3 Destructive Writing Habits

Most every writer has a few bad habits. I mean, when making a habit of writing, it’s fairly easy to add other habits into the mix of our process. Many bad habits are mostly harmless, like chewing pens or mumbling your characters’ lines out loud. However, sometimes our bad habits as writers can become downright destructive, and it’s a good idea to step back and take stock in them. I’ve seen a lot of benefit in my own writing practice from ending destructive habits. Here are a few I’ve battled with myself .

Only Writing When Inspired
I’ve written about this before: waiting for inspiration just leads to low productivity and self-deprecation. When we put off writing, our practice suffers. I can’t count the number of times I’ve sat in front of my computer screen, only to get up two minutes later because I just wasn’t “feeling it”. The best solution is to find a schedule and stick to it. Right now, I’m only managing to find time to write in 15-minute increments. It’s not a lot, but I’m writing several times each week, and it’s keeping my practice going.

Eating Sweets While Writing

chocolate cake
Photo by rore (Flikr). Used under the terms of the Creative Commons.

In high school, my favorite way to start a writing project was with a fat piece of chocolate, tea, and good music. The combination was very stimulating, and somehow got me thinking that I wrote better when I had a bit of sugar inside my tummy. Unfortunately, when I integrated a food item as a mainstay in my writing practice, I started gaining weight and suffering in other health-related areas. I don’t mean to say there’s anything wrong with a cookie when diving into a new chapter or a bag of peanut M&Ms to celebrate finishing your latest project. However, as when we add junk food to our writing habit, it hurts our bodies more than any stimulation me may possibly get from the jolt of sugar. To help me drop the habit of eating sweets while writing, I tried upping my tea intake to keep me less hungry. I also tried to write on a full stomach, choosing my times right after a meal or a healthy snack. In combination with a lot of willpower, I managed to kick the habit.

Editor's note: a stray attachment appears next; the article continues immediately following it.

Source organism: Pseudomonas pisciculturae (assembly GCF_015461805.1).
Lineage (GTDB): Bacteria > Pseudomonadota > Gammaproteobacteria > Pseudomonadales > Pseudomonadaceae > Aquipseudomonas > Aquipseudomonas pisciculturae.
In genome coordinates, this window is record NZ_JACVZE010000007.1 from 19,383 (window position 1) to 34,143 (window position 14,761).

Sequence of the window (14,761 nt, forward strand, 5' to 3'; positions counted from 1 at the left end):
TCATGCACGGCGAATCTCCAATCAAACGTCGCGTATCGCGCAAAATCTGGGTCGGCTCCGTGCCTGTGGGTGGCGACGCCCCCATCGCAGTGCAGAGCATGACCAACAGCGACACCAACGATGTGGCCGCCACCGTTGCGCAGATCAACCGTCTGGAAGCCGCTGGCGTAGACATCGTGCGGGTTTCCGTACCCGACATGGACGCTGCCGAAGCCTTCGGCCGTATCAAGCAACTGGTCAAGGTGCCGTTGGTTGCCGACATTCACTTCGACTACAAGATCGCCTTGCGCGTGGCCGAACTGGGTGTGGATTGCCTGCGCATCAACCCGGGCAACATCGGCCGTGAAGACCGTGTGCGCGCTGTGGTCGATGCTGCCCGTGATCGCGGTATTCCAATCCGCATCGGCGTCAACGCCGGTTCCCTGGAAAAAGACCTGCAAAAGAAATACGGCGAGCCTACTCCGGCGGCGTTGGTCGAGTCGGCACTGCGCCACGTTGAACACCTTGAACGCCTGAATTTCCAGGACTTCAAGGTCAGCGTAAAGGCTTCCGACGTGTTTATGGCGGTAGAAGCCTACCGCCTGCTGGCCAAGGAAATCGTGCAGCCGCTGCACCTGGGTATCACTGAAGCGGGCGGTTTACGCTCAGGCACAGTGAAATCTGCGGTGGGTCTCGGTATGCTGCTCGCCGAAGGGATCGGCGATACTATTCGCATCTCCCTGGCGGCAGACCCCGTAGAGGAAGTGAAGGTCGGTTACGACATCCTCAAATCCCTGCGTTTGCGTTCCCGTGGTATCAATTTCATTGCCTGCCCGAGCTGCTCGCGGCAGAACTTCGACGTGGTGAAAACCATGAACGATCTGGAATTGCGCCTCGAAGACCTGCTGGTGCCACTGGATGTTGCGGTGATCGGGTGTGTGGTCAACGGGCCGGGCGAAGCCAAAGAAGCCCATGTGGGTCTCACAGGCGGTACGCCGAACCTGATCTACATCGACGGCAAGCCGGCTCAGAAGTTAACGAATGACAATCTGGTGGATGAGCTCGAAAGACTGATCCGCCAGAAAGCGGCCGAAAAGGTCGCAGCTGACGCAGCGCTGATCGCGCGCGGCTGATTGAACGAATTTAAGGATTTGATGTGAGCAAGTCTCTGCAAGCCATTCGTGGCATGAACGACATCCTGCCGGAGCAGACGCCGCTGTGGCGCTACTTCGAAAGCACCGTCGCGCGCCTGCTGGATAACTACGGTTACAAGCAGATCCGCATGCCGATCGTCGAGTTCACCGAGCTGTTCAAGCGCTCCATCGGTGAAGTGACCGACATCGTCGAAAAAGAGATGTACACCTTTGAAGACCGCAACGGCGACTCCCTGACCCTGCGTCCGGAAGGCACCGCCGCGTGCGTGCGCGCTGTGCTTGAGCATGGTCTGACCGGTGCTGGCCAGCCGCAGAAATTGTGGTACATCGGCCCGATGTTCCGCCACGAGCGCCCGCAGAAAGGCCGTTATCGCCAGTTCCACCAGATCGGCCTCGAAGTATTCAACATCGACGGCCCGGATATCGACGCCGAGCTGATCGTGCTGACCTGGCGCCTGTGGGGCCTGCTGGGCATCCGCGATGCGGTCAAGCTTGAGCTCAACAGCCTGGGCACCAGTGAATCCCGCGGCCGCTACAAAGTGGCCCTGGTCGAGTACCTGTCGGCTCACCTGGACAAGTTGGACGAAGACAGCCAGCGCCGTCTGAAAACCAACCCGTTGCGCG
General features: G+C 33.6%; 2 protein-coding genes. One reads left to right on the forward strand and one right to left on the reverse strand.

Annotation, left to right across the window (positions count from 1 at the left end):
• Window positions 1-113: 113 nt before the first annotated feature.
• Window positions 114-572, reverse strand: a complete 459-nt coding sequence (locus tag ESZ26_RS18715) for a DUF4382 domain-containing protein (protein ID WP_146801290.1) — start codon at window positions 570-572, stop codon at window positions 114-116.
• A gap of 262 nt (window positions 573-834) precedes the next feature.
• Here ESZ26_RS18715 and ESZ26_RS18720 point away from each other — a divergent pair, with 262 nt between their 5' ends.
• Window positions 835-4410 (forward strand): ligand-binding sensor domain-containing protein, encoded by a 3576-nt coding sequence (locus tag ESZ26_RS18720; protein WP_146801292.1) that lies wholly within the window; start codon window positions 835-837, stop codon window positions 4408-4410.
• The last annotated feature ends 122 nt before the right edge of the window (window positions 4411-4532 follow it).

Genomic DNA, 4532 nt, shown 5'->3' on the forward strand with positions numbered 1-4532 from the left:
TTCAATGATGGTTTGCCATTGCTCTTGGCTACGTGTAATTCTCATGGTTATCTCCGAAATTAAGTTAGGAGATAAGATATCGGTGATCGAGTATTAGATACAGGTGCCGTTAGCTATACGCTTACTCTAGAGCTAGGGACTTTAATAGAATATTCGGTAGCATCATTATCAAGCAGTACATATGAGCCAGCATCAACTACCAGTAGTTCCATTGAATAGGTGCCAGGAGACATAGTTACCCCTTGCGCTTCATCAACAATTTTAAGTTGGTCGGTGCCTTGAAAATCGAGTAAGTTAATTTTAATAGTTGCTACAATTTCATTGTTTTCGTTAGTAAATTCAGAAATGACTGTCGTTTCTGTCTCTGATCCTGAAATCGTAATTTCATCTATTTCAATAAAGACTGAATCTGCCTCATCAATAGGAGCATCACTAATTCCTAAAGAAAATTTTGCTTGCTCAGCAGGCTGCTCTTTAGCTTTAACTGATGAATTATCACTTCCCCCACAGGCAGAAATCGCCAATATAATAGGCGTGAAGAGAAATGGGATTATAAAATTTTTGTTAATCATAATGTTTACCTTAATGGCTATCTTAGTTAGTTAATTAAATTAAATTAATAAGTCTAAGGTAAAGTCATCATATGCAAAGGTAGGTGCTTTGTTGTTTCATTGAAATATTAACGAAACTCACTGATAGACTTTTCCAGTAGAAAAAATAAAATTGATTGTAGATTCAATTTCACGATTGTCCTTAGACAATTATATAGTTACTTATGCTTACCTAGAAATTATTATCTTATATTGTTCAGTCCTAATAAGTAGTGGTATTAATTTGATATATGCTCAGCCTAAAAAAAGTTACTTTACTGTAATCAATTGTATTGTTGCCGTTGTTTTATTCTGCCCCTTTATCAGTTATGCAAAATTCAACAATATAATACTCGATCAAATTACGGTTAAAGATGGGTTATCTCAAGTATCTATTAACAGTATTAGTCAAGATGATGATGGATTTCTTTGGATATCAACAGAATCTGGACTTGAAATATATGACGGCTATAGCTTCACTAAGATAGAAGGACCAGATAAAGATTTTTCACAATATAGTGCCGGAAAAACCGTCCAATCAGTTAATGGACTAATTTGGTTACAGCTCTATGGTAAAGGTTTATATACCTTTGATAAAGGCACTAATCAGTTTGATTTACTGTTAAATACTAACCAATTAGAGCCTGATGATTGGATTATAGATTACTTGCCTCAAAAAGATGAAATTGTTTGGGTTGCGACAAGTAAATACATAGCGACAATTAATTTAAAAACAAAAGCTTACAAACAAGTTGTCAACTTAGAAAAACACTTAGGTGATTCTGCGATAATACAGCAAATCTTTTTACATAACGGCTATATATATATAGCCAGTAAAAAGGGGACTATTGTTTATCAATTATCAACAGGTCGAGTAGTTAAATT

Drinking While Writing

beer trio
Photo by Lindsey G (Flikr). Used under the terms of the Creative Commons.

There’s a myth that the best writers in history were heavy drinkers: Ernest Hemingway, Tennessee Williams, Elizabeth Bishop, Marguerite Duras.  For me, I thought a drink while writing during my first NaNoWriMo would help me get words on paper. However, it was not long before I had a drinking habit that interfered with my writing production. To be clear, I’m not talking about a “drinking problem” in the addiction sense, and if you have a drinking issue, I HIGHLY recommend you seek professional help. This is not so much about physical dependence as about having a habit of consuming a product that left my wits dull and my body lethargic, when I really should have been at my best. To drop the habit, I stopped drinking at all during any writing projects. As with sweets, with a little willpower and the encouraging realization that my writing improved with the clarity of my mind, I managed to kick the habit. Now, I may have a small glass of something while writing for my blog, but I don’t feel I need it to get through a long writing process.

So, have you guys ever struggled with any bad writing habits? If so, do you still struggle, or have you found a solution to get over your habit?


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